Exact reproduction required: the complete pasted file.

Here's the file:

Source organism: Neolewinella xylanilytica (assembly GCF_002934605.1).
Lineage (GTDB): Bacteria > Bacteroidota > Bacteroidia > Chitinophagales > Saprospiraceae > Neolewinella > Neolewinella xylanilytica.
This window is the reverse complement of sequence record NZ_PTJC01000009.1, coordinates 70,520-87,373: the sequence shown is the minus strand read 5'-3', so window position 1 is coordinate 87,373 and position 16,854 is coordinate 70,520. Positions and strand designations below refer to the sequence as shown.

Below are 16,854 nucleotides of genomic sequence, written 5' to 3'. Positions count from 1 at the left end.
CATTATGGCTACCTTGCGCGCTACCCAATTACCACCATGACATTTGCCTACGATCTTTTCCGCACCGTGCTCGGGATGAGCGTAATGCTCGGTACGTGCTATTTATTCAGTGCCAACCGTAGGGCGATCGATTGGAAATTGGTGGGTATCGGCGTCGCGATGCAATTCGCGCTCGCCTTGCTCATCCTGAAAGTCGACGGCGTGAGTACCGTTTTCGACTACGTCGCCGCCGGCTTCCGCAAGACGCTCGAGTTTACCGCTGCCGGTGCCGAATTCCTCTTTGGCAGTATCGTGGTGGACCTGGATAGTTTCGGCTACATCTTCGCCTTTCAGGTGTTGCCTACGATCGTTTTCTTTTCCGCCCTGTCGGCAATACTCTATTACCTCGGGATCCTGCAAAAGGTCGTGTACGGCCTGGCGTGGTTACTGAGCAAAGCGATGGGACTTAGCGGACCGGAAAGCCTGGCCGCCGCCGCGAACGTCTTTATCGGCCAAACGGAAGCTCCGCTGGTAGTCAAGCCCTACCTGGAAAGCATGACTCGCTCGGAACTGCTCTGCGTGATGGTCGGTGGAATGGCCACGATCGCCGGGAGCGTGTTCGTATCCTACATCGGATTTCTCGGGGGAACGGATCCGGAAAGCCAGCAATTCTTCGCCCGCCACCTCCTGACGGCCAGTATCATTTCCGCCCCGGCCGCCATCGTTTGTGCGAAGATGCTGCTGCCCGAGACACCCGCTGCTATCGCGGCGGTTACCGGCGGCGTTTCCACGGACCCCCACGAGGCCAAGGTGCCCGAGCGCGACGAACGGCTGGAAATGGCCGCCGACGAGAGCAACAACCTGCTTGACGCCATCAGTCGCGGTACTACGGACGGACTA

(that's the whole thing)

Source organism: Neolewinella xylanilytica (assembly GCF_002934605.1).
Lineage (GTDB): Bacteria > Bacteroidota > Bacteroidia > Chitinophagales > Saprospiraceae > Neolewinella > Neolewinella xylanilytica.
This window is the reverse complement of sequence record NZ_PTJC01000009.1, coordinates 70,520-87,373: the sequence shown is the minus strand read 5'-3', so window position 1 is coordinate 87,373 and position 16,854 is coordinate 70,520. Positions and strand designations below refer to the sequence as shown.

Below are 16,854 nucleotides of genomic sequence, written 5' to 3'. Positions count from 1 at the left end.
CATTATGGCTACCTTGCGCGCTACCCAATTACCACCATGACATTTGCCTACGATCTTTTCCGCACCGTGCTCGGGATGAGCGTAATGCTCGGTACGTGCTATTTATTCAGTGCCAACCGTAGGGCGATCGATTGGAAATTGGTGGGTATCGGCGTCGCGATGCAATTCGCGCTCGCCTTGCTCATCCTGAAAGTCGACGGCGTGAGTACCGTTTTCGACTACGTCGCCGCCGGCTTCCGCAAGACGCTCGAGTTTACCGCTGCCGGTGCCGAATTCCTCTTTGGCAGTATCGTGGTGGACCTGGATAGTTTCGGCTACATCTTCGCCTTTCAGGTGTTGCCTACGATCGTTTTCTTTTCCGCCCTGTCGGCAATACTCTATTACCTCGGGATCCTGCAAAAGGTCGTGTACGGCCTGGCGTGGTTACTGAGCAAAGCGATGGGACTTAGCGGACCGGAAAGCCTGGCCGCCGCCGCGAACGTCTTTATCGGCCAAACGGAAGCTCCGCTGGTAGTCAAGCCCTACCTGGAAAGCATGACTCGCTCGGAACTGCTCTGCGTGATGGTCGGTGGAATGGCCACGATCGCCGGGAGCGTGTTCGTATCCTACATCGGATTTCTCGGGGGAACGGATCCGGAAAGCCAGCAATTCTTCGCCCGCCACCTCCTGACGGCCAGTATCATTTCCGCCCCGGCCGCCATCGTTTGTGCGAAGATGCTGCTGCCCGAGACACCCGCTGCTATCGCGGCGGTTACCGGCGGCGTTTCCACGGACCCCCACGAGGCCAAGGTGCCCGAGCGCGACGAACGGCTGGAAATGGCCGCCGACGAGAGCAACAACCTGCTTGACGCCATCAGTCGCGGTACTACGGACGGACTA